Jury selection in the trial for Michael Jackson's doctor will begin Thursday when about 100 potential jurors arrive at a downtown LA courthouse to fill out a questionnaire.
Defense attorneys filed an appeals court filing late Friday afternoon, citing that L.A. Superior Court Judge Michael E. Pastor abused his discretion in not sequestering the jury. They asked for an "immediate stay" in the case.
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The trial is, however, expected to be one of the most publicized since the O.J. Simpson trial. NBC4 Legal Analyst Royal Oakes said the argument to sequester a jury is a tough one because of enormous costs associated with doing so.
"The idea is that the cable TV news frenzy is going to be so severe it might influence the jury," said Oakes. "But if you're going to start with that assumption, then you're going to have to sequester everyone on a high-profile trial and that's just not going to happen."
"You're not going to be able to find someone who's completely impartial. You're not going to be able to find someone who doesn't know about this case, because it's just so big," according to Jury Consultant David Cannon, PhD.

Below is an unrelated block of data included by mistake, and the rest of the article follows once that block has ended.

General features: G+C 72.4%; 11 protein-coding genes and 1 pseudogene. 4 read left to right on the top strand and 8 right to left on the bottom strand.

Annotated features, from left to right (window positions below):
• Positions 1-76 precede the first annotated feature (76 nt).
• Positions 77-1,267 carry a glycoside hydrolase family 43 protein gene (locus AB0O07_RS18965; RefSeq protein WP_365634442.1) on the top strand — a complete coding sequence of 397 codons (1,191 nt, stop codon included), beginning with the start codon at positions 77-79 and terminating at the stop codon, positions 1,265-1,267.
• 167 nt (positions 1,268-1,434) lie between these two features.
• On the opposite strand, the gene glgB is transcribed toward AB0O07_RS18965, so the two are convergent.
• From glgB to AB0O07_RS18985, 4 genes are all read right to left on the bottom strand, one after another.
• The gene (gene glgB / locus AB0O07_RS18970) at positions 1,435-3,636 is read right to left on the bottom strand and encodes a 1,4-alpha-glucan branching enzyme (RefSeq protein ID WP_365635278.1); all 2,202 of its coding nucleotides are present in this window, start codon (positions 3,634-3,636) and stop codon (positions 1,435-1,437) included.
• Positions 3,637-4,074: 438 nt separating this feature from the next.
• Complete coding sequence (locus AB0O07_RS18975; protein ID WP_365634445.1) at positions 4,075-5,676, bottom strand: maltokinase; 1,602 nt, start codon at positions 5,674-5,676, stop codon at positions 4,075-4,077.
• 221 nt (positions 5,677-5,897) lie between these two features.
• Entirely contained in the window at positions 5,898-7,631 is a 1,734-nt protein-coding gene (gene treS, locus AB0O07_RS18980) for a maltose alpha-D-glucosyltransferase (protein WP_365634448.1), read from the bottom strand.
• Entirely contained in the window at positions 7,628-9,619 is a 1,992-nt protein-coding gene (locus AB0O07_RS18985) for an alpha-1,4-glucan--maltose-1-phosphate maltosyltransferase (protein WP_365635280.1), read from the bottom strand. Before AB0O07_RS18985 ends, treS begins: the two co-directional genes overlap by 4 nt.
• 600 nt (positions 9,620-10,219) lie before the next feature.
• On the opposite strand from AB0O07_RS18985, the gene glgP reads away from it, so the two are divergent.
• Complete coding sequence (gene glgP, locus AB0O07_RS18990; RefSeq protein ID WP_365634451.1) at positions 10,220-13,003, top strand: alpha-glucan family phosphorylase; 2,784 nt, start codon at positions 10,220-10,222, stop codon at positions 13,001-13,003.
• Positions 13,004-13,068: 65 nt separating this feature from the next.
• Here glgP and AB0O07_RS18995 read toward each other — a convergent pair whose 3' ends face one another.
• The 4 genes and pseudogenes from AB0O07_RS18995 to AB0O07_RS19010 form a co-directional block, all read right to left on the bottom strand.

But what you can do, says Cannon, is look for attitudes potential jurors already possess.
"Attitudes toward celebrities. Do celebrities get special treatment? Do they get special treatment from physicians," asks Cannon. "One thing that's really important with this is attitudes towards drug abuse."
On Thursday, prospective jurors will face what the judge called an "exhaustive and exhausting" questionnaire, which Oakes said will contain defense and prosecution questions about attitudes toward Michael Jackson.
The tabloid Star magazine reports Dr. Murray will take the stand in his own defense.
Opening statements are set to begin on September 27.